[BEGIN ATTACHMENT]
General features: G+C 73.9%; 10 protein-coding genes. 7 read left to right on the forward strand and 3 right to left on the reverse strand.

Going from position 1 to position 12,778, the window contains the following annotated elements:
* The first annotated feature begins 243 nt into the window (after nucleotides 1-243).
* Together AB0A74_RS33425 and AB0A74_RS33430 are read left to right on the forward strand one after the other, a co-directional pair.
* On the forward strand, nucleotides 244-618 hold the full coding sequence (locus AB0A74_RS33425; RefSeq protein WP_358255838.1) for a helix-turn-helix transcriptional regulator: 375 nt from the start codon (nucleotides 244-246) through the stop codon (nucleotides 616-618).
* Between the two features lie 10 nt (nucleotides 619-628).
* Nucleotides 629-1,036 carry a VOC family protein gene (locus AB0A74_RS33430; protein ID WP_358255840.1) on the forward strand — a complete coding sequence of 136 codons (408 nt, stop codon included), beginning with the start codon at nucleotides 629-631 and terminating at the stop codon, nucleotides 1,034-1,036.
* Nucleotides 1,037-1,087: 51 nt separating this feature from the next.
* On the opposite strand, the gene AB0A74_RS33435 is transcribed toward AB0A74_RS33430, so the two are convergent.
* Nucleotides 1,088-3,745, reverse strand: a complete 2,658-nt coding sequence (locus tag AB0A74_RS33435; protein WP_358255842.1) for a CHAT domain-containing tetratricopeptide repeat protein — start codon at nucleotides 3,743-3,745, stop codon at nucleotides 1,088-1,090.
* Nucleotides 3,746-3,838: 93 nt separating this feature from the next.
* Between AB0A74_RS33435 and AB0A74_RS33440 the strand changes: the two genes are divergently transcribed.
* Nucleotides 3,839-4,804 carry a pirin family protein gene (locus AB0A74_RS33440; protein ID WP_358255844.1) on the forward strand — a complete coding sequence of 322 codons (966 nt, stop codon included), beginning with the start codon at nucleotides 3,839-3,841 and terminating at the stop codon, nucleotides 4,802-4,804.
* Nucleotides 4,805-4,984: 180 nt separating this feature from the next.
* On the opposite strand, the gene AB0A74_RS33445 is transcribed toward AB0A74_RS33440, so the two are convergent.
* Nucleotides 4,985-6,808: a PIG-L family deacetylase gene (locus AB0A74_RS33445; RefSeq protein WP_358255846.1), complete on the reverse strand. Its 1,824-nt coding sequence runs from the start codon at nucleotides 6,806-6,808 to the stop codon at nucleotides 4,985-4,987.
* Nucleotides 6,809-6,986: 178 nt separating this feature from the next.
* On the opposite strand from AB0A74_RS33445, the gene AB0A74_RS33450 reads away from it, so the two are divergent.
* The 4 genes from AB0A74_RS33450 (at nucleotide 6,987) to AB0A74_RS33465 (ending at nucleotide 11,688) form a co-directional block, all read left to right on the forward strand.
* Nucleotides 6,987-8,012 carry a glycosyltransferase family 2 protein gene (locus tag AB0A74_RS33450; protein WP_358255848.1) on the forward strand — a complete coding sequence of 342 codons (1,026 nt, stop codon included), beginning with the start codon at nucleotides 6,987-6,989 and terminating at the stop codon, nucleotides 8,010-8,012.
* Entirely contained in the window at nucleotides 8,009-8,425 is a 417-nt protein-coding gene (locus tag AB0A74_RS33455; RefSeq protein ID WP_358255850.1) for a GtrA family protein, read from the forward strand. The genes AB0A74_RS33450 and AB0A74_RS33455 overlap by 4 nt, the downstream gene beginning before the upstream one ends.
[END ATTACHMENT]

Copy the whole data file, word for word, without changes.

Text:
General features: G+C 73.9%; 10 protein-coding genes. 7 read left to right on the forward strand and 3 right to left on the reverse strand.

Going from position 1 to position 12,778, the window contains the following annotated elements:
* The first annotated feature begins 243 nt into the window (after nucleotides 1-243).
* Together AB0A74_RS33425 and AB0A74_RS33430 are read left to right on the forward strand one after the other, a co-directional pair.
* On the forward strand, nucleotides 244-618 hold the full coding sequence (locus AB0A74_RS33425; RefSeq protein WP_358255838.1) for a helix-turn-helix transcriptional regulator: 375 nt from the start codon (nucleotides 244-246) through the stop codon (nucleotides 616-618).
* Between the two features lie 10 nt (nucleotides 619-628).
* Nucleotides 629-1,036 carry a VOC family protein gene (locus AB0A74_RS33430; protein ID WP_358255840.1) on the forward strand — a complete coding sequence of 136 codons (408 nt, stop codon included), beginning with the start codon at nucleotides 629-631 and terminating at the stop codon, nucleotides 1,034-1,036.
* Nucleotides 1,037-1,087: 51 nt separating this feature from the next.
* On the opposite strand, the gene AB0A74_RS33435 is transcribed toward AB0A74_RS33430, so the two are convergent.
* Nucleotides 1,088-3,745, reverse strand: a complete 2,658-nt coding sequence (locus tag AB0A74_RS33435; protein WP_358255842.1) for a CHAT domain-containing tetratricopeptide repeat protein — start codon at nucleotides 3,743-3,745, stop codon at nucleotides 1,088-1,090.
* Nucleotides 3,746-3,838: 93 nt separating this feature from the next.
* Between AB0A74_RS33435 and AB0A74_RS33440 the strand changes: the two genes are divergently transcribed.
* Nucleotides 3,839-4,804 carry a pirin family protein gene (locus AB0A74_RS33440; protein ID WP_358255844.1) on the forward strand — a complete coding sequence of 322 codons (966 nt, stop codon included), beginning with the start codon at nucleotides 3,839-3,841 and terminating at the stop codon, nucleotides 4,802-4,804.
* Nucleotides 4,805-4,984: 180 nt separating this feature from the next.
* On the opposite strand, the gene AB0A74_RS33445 is transcribed toward AB0A74_RS33440, so the two are convergent.
* Nucleotides 4,985-6,808: a PIG-L family deacetylase gene (locus AB0A74_RS33445; RefSeq protein WP_358255846.1), complete on the reverse strand. Its 1,824-nt coding sequence runs from the start codon at nucleotides 6,806-6,808 to the stop codon at nucleotides 4,985-4,987.
* Nucleotides 6,809-6,986: 178 nt separating this feature from the next.
* On the opposite strand from AB0A74_RS33445, the gene AB0A74_RS33450 reads away from it, so the two are divergent.
* The 4 genes from AB0A74_RS33450 (at nucleotide 6,987) to AB0A74_RS33465 (ending at nucleotide 11,688) form a co-directional block, all read left to right on the forward strand.
* Nucleotides 6,987-8,012 carry a glycosyltransferase family 2 protein gene (locus tag AB0A74_RS33450; protein WP_358255848.1) on the forward strand — a complete coding sequence of 342 codons (1,026 nt, stop codon included), beginning with the start codon at nucleotides 6,987-6,989 and terminating at the stop codon, nucleotides 8,010-8,012.
* Entirely contained in the window at nucleotides 8,009-8,425 is a 417-nt protein-coding gene (locus tag AB0A74_RS33455; RefSeq protein ID WP_358255850.1) for a GtrA family protein, read from the forward strand. The genes AB0A74_RS33450 and AB0A74_RS33455 overlap by 4 nt, the downstream gene beginning before the upstream one ends.